×
You will be redirected back to your article in seconds

Film Review: ‘Room 237’

One of the great movies about movies, "Room 237" takes permanent residence in the icy labyrinth that is Stanley Kubrick's "The Shining."

With:
Voices: Bill Blakemore, Geoffrey Cocks, Juli Kearns, John Fell Ryan, Jay Weidner.

One of the great movies about movies, “Room 237” takes permanent residence in the icy labyrinth that is Stanley Kubrick’s “The Shining” — and in the mind of anyone compelled to see pop art as worthy of obsession. Tailor-made for the era of YouTube (and of intellectual property debate), Rodney Ascher’s clip-laden docu is film criticism by mouse click, lingering over the visual details of Kubrick’s horror classic in the company of five haunted cineastes heard in voiceover. That these fans’ revelations run the gamut from ingenious to inane does nothing to diminish the pic’s aptly Kubrickian study of human flailing.

(Docu)

Among other things, Ascher’s playfully inquisitive docu contemplates the relationships between the late Kubrick’s 1980 provocation and the Holocaust, the televised depiction of the Apollo moon landing, the genocide of Native Americans, and, uh, numerology. But the greatest mystery here may be whether Ascher’s analytical assemblage of studio-film clips — not just from Warners’ “The Shining,” but from the bulk of Kubrick’s oeuvre, as well as everything from “Schindler’s List” to “Jesus Christ Superstar” — can earn Stateside theatrical release within U.S. fair-use law. Befitting its inspiration from online file-sharing, “Room 237” could well end up circulating primarily through illicit download.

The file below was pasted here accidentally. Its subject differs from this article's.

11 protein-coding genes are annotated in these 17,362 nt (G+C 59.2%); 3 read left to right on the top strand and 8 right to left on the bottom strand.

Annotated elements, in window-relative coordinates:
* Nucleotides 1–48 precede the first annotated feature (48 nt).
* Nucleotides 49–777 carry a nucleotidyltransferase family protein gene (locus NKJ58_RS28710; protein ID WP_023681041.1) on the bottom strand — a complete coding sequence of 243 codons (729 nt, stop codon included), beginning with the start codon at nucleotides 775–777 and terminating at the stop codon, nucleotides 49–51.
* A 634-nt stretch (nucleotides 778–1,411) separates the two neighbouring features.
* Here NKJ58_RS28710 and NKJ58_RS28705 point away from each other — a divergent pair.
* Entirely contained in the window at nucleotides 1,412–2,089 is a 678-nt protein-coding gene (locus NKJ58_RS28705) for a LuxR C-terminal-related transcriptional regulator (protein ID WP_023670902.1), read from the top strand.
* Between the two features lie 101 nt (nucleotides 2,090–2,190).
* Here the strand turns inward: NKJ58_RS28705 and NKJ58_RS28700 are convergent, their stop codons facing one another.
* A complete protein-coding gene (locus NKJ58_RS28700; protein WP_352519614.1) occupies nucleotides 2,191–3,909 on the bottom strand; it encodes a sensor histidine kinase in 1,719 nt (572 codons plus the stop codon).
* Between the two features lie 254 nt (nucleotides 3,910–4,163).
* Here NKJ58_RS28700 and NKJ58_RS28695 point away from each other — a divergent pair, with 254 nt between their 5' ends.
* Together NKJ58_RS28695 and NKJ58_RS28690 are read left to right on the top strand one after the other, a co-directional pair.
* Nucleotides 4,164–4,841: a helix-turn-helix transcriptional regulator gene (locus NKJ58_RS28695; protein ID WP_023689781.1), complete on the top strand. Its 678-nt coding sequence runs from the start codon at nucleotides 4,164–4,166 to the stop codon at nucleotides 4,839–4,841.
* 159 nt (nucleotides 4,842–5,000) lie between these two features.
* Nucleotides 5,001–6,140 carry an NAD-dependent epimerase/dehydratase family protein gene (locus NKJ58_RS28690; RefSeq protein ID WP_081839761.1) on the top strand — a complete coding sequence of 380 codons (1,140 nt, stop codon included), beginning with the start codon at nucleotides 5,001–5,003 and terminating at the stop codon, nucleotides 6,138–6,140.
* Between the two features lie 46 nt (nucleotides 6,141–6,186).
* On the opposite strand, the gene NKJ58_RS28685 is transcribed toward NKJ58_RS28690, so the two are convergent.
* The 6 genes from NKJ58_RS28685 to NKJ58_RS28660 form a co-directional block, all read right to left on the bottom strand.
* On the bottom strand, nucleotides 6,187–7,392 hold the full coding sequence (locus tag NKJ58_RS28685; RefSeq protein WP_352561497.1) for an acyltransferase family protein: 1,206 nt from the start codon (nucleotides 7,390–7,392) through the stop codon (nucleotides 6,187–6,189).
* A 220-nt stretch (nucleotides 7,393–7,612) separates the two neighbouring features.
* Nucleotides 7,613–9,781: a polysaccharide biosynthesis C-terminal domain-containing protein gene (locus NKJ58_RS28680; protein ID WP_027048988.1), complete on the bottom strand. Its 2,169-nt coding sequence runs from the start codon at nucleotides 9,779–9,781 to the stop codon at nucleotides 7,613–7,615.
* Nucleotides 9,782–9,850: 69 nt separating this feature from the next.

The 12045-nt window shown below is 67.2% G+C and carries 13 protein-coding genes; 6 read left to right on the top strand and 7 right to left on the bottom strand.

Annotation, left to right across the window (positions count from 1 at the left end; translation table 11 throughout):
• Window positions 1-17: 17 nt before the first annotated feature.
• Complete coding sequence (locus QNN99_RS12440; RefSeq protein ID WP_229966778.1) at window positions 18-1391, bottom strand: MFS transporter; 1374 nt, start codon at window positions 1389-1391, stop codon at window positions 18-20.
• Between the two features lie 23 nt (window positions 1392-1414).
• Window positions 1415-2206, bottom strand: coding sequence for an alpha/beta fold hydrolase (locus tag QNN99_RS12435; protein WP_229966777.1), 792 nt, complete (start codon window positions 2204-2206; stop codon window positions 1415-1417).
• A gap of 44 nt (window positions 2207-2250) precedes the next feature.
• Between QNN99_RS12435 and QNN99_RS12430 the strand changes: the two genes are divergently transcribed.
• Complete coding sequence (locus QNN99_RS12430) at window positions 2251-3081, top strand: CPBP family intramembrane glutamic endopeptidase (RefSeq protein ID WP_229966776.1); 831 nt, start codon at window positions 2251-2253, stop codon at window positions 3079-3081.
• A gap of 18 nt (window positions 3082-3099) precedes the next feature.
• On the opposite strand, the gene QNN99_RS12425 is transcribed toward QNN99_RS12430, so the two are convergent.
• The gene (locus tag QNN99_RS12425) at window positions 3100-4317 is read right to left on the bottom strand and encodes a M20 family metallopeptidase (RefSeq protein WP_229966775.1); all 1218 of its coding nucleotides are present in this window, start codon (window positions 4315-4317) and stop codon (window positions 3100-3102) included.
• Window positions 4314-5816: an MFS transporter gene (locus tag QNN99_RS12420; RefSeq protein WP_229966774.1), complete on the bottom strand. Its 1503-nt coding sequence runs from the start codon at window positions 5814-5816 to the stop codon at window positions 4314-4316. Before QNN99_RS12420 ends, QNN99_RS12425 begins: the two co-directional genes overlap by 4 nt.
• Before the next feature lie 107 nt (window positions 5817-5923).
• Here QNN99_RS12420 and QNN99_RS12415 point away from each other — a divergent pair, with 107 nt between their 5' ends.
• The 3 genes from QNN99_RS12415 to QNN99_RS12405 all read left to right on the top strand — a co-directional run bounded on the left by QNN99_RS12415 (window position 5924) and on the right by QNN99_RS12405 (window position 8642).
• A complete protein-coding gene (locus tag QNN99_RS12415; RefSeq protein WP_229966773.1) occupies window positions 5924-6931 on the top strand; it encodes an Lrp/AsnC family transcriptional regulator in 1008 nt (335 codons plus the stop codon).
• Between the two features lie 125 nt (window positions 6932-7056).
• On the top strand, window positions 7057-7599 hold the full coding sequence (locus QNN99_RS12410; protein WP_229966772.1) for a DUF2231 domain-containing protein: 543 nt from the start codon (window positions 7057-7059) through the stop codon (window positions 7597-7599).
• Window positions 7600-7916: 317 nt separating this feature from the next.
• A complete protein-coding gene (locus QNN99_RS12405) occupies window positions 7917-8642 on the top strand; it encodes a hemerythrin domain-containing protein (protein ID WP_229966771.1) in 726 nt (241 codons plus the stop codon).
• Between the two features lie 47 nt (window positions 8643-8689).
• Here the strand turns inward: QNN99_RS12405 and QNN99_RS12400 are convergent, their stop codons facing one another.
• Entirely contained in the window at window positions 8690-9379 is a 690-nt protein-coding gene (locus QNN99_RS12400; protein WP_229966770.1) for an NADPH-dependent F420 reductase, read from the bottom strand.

Cueing the “Shining” Blu-ray disc as needed, Ascher runs scenes from the film forward and (literally) backward in order to annotate the alternately incisive and screwy theories of his fixated subjects — journalist, professor, musician, playwright and so-called “conspiracy hunter.” If nothing else, “Room 237” illustrates the benefits of digital video to film scholarship and the appropriateness of Kubrick’s work to remote-control jiggering, as the legendarily fastidious auteur left virtually nothing to chance while designing films that invariably demand and reward multiple viewings.